You may have overheard the terms ‘archive’ and ‘backup’ being used in the same context, or you may have caught yourself using them interchangeably. The fact of the matter is that, although archiving and backup are both methods of storing data, they are not the same thing. Backups and archives serve very different purposes.
The Purpose of Archiving
Archiving allows data to be maintained for long periods of time. For example, data that is of a certain age and no longer active can be moved from primary storage into an archive system. A key difference between an archive and a backup is that no copy exists of an archive, which means that any data loss will be permanent. However, considering that archive information is older and less active, the impact of data loss may be less.
The Purpose of Backup
The reason to backup data is to ensure there is always a copy available in the event that the original data is under threat. A backup is insurance that a company will be able to continue its normal operations during times of attack or system malfunction. A backup should encompass both active and inactive data.
Where immediate access is needed to individual data objects, an archive is the ideal solution. Archive systems store email messages, databases and files, as well as the Meta data associated with each. Access can be further simplified when Meta data is accompanied by full data search capability. Stored information can be easily and quickly accessed at the granular level. However, full recovery of a volume or server is not possible with an archive system, as it only usually contains data subsets.
When creating a backup, the data will usually be written in big pieces to hardware dedicated to this purpose. This allows for fast access to large amounts of information. Backup systems are not only optimised to recover information on a large scale, but are also configured to protect all manner of files, including OS and application files, as well as individual data objects. The ease at which you can restore a complete system is what makes the backup application the right tool where recovery is needed.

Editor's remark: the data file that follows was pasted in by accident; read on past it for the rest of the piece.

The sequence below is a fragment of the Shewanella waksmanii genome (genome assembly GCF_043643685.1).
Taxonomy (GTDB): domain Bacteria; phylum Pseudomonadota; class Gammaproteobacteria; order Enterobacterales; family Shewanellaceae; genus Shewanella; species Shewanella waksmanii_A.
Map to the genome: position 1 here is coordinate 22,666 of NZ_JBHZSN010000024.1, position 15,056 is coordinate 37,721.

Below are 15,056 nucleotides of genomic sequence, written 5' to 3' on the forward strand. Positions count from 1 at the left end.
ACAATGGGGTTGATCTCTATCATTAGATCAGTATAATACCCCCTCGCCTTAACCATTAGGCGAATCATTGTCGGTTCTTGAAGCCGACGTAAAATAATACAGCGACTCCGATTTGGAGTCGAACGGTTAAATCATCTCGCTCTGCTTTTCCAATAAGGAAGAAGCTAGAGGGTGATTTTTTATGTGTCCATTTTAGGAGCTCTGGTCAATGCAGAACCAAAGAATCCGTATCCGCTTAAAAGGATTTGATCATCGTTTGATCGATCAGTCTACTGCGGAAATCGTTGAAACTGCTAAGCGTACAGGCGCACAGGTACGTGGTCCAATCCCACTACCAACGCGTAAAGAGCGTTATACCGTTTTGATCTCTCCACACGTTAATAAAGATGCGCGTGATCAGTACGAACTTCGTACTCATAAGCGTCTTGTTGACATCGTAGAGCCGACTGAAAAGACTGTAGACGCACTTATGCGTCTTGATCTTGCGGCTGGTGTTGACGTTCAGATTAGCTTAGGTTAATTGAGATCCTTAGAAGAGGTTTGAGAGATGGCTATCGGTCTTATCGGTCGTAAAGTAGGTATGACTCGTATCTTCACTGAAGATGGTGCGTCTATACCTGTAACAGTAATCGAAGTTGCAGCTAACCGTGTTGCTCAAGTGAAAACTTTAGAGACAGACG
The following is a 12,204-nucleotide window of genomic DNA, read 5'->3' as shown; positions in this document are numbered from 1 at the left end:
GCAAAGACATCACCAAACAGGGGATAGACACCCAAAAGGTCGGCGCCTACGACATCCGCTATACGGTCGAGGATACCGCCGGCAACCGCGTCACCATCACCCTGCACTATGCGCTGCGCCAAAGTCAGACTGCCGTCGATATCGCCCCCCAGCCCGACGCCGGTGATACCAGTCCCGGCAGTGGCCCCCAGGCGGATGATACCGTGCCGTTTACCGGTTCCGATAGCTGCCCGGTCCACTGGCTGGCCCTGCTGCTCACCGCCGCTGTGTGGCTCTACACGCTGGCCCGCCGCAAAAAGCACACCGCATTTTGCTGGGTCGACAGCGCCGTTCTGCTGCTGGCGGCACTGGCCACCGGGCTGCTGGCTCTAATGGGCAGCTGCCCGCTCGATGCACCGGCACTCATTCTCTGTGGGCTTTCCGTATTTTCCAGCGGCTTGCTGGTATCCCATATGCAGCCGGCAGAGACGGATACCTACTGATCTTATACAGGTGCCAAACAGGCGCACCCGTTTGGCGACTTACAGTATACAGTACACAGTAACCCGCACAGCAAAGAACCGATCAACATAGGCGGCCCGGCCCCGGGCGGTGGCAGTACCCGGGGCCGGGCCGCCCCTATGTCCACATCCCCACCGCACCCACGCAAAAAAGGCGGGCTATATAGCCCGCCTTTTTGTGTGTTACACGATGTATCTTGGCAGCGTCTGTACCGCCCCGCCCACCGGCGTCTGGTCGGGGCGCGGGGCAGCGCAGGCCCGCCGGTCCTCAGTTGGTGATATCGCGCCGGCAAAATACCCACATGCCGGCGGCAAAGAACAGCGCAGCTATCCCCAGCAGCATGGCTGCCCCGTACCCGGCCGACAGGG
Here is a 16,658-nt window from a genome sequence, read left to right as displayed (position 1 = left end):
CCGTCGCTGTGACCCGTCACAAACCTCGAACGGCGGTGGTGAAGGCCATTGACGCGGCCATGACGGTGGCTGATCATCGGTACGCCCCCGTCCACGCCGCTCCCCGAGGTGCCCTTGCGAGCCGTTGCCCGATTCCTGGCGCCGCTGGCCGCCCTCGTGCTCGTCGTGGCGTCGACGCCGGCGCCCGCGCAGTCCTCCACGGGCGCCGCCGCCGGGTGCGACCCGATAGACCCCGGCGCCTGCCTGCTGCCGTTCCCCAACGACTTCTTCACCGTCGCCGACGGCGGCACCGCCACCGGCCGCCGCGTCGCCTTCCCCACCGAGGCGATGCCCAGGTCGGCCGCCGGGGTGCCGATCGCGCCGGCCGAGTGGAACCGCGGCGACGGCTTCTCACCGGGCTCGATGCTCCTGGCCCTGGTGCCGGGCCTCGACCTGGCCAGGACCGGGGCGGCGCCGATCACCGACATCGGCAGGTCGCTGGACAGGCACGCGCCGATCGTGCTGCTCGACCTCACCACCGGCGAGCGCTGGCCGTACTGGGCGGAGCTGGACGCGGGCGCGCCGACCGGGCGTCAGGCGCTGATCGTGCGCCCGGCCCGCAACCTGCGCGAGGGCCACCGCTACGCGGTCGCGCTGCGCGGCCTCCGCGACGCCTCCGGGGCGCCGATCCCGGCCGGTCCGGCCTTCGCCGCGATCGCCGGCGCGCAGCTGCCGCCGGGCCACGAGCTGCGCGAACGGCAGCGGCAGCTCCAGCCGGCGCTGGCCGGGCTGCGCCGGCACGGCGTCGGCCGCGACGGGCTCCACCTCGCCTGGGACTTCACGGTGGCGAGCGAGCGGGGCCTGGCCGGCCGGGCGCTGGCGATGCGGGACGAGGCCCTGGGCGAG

In The Event of Disaster
Disaster recovery and backup are considered by most IT professionals to be two very closely-related processes. Usually, a policy is in place which requires administrators to run regular backups of their data, and then send that data to an off-site location for the purpose of disaster recovery. This is usually incorporated into a larger process that’s in place for the purpose of protecting data. It is also simple and relatively affordable to maintain.
Should an archive system experience data loss, however, the process becomes both costly and complex. This is due to the fact that many systems are proprietary, forcing companies to purchase one system for disaster recovery and another for the transfer of production data.
Professional & Secure Disposal
Both archiving and backup are essential, yet very different processes for addressing the security of data. After some time has passed, it can become necessary to dispose of the tapes and drives which may contain outdated, but still-sensitive data. Unfortunately, all too often these items can end up in the regular rubbish bin when they should be securely disposed of. This is where Absolute IT comes in.
Our services include the complete destruction of drives, DLT tapes, CDs and other media which may hold the data you no longer need. Destroyed in our secure mobile vehicle to 6mm particulate, the entire process is backed by a certificate of destruction. No disaster recovery plan should be considered complete until the professional and secure destruction of data has occurred.